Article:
Demolished Thoughts

Album Review of Demolished Thoughts by Thurston Moore.

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Demolished Thoughts

Thurston Moore

Demolished Thoughts by Thurston Moore

Release Date: May 24, 2011
Record label: Matador
Genre(s): Pop/Rock, Alternative/Indie Rock, Alternative Pop/Rock, Experimental Rock

72 Music Critic Score
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Demolished Thoughts - Very Good, Based on 18 Critics

Rolling Stone - 100
Based on rating 5/5
100

Sonic Youth have always had a classier side, but they usually show it on avant-noise collaborations with guys like John Cage or Steve Reich. On his fourth solo disc, SY main man Thurston Moore pursues a softer sort of refinement. Produced by Beck, this is string-laden, serenely pretty chamber folk that can be politely ruminative or drone like Sonic Youth doing an unplugged set.

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Filter - 85
Based on rating 85%%
85

Contemplating what a Moore record produced by Beck might lead to, there are a few obvious guesses: beats under feedback, maybe something overtly poppy or perhaps an unsurprisingly high-minded “noise experiment.” The result makes sense, too, but is a bit more refreshingly unexpected. What we have here is an acoustic album. Based on the workout Moore has been giving the electric guitar for the past 25 years, it makes perfect sense that the best way to mix things up would be by turning his back on the amps and sitting down with a 12-string guitar.

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Pitchfork - 81
Based on rating 8.1/10
81

The first words you're likely to hear in relation to Thurston Moore's Demolished Thoughts are "acoustic" and "folk." Indeed, the Beck Hansen-helmed album was made mostly with six- and 12-string acoustic guitars, harps, violins, bass (sometimes upright), and drums. But to call this record "folk" or "acoustic" is to mistakenly suggest that it's relaxed comfort music from an aging dude who still sings about teenage riots with his hoary rock band. Rather, Demolished Thoughts is as immediate and form-warping as Moore's work with Sonic Youth, comprising nine anxious, charged songs about fleeting time and failing happiness, played with veteran resilience.

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Drowned In Sound - 80
Based on rating 8/10
80

It would take a committed contrarian to argue that Thurston Moore’s output is not prolific. His record label, critics and public seem entirely unsure as to how many of the slew of releases he’s stuck out over the years should count as solo albums. A serial collaborator, even when on sabbatical from that big rock band he plays in, we can at least say that Demolished Thoughts is the third song-based collection to come out under Moore’s own name.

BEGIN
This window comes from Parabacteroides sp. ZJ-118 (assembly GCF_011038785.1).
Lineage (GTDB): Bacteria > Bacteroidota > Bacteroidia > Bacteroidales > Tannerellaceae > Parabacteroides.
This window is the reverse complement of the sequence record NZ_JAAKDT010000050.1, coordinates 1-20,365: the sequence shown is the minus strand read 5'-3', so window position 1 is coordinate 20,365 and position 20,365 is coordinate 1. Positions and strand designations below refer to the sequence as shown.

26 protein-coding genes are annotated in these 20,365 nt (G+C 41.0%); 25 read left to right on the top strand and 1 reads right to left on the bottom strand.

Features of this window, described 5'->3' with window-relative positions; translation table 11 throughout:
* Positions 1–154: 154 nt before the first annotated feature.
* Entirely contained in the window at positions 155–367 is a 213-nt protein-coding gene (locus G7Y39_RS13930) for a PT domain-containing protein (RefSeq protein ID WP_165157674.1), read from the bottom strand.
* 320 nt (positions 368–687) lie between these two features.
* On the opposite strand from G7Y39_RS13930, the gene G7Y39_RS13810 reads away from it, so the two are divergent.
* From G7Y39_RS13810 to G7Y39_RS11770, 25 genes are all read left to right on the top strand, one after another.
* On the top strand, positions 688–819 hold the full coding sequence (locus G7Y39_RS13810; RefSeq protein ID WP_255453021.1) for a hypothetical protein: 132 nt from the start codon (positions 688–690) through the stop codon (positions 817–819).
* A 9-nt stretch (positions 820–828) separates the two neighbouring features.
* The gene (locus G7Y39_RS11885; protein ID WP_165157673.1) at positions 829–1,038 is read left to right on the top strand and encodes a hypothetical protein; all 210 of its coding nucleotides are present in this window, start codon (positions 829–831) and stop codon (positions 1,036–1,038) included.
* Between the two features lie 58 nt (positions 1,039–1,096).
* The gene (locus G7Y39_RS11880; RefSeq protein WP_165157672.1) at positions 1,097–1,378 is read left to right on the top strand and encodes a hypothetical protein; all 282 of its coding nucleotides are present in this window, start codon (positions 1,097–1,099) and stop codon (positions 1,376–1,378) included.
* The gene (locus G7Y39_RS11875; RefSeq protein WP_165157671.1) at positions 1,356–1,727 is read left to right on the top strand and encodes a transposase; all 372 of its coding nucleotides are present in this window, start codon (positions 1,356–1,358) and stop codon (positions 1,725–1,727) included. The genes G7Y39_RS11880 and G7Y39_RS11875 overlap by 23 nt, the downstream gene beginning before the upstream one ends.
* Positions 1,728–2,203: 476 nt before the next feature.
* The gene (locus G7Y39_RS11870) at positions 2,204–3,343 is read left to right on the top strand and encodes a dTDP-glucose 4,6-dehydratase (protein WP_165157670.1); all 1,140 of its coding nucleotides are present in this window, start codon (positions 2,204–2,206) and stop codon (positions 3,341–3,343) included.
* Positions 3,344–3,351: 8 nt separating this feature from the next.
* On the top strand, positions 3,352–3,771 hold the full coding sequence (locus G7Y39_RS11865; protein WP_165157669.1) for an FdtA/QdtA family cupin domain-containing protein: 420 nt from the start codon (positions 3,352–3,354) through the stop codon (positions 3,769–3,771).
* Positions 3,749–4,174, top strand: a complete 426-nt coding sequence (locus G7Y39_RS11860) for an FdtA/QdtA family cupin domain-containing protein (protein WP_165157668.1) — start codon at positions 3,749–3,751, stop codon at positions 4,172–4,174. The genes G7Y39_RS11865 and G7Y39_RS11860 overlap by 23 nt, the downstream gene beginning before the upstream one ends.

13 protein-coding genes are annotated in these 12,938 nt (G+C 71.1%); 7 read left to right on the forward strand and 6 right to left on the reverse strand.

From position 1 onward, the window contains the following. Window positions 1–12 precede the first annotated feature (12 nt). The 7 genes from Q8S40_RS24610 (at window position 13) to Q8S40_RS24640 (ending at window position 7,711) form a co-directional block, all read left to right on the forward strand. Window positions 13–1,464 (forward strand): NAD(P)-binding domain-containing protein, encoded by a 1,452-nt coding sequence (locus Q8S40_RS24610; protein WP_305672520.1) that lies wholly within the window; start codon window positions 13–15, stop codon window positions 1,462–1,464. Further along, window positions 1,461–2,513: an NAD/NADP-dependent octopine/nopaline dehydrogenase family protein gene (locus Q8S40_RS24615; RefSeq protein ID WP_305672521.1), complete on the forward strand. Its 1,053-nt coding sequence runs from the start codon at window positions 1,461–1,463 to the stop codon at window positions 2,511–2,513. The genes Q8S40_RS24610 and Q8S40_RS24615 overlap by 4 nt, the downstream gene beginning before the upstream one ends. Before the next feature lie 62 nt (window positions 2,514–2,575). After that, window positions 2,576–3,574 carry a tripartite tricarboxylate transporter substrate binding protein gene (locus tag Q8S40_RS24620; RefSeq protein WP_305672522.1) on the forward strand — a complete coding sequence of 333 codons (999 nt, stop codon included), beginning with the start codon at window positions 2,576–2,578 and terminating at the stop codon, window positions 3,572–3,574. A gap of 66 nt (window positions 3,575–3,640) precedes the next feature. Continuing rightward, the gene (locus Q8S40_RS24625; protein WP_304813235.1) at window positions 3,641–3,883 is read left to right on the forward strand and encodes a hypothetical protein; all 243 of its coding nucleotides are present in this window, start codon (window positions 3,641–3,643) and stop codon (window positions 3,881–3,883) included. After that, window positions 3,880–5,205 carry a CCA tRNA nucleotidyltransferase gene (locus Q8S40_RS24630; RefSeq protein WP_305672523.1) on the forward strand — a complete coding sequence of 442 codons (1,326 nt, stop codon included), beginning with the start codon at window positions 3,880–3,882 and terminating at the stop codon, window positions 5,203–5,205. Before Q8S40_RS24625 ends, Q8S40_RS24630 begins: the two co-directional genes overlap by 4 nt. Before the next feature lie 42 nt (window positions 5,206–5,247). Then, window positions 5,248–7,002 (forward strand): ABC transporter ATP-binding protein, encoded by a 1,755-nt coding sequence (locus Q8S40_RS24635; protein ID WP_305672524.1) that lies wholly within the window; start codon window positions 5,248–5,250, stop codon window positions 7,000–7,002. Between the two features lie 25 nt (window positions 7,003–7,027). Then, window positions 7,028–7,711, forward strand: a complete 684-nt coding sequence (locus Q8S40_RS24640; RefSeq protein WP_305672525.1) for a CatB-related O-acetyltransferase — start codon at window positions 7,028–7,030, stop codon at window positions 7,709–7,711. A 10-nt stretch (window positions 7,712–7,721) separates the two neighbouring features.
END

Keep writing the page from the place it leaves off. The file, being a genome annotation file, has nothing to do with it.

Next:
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AllMusic - 80
Based on rating 8/10
80

Though it’s somewhat surprising Thurston Moore and Beck didn’t work together prior to Demolished Thoughts, their collaboration lives up to its promise, delivering an album of psychedelic chamber folk that is the perfect meeting of both artists’ mellow sides. At times, Beck the producer feels like a junior version of his longtime collaborator Nigel Godrich -- and indeed, Beck brings some of the expansive intricacy of works like Sea Change to this set -- but here he’s truly accomplished, embellishing Moore’s songs with special effects that really are special. “Illuminine”'s rippling harps and sparkling electronics conjure a vast, dusky twilight filled with fireflies, while the strings and layers of other sounds on “Blood Never Lies” float along like pieces of dandelion fluff.

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Tiny Mix Tapes - 80
Based on rating 4/5
80

Sonic Youth’s most indelible cultural imprint is their seamless marriage of the avant-garde to the neo-traditional. Dirty, the band’s requisite one-off Butch Vig alliance, and the ensuing brief rise to alt-rock fortune may have temporarily cheapened their style, but it also ensured newly broadened musical horizons for many a young, suburban MTVite. Twenty years later, after most of their peers have either violently burned out or quietly faded away, Sonic Youth soldier on, still carrying the same weight, the same crossover appeal.

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Rock Sound - 70
Based on rating 7/10
70

Sonic Youth frontman returns with inventive Beck-produced full-length... Sonic Youth frontman Thurston Moore’s third solo record is a laidback, subdued affair where lilting acoustic guitars are ably complemented by gently drifting strings and dream-like harp work. With legendary musician, singer-songwriter and multi-instrumentalist Beck at the helm on production duties, it’s also a greatly varied and progressive-sounding record.

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Prefix Magazine - 70
Based on rating 7.0/10
70

Thurston Moore and J. Mascis are like an indie rock yin and yang. Moore's Sonic Youth and Mascis's Dinosaur Jr. both came up on SST records, and both are considered alt-rock guitar heroes. But where Moore deals in angular riffs and grinding layers, Mascis is all about the big hooks and blistering ….

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New Musical Express (NME) - 70
Based on rating 3.5/5
70

[a]Thurston Moore[/a] is a cantankerous old crank who is also a living, breathing advert for the sharing, caring ethos of alternative rock. As the main singer and guitarist for [a]Sonic Youth[/a], he’s one of the premier anthem writers of the last few decades of American indie – who spends most of his spare time laying down music which is not so much un-anthemic as entirely without tune, melody or structure. And then releasing it in laughably small editions on labels so underground they’re treading magma.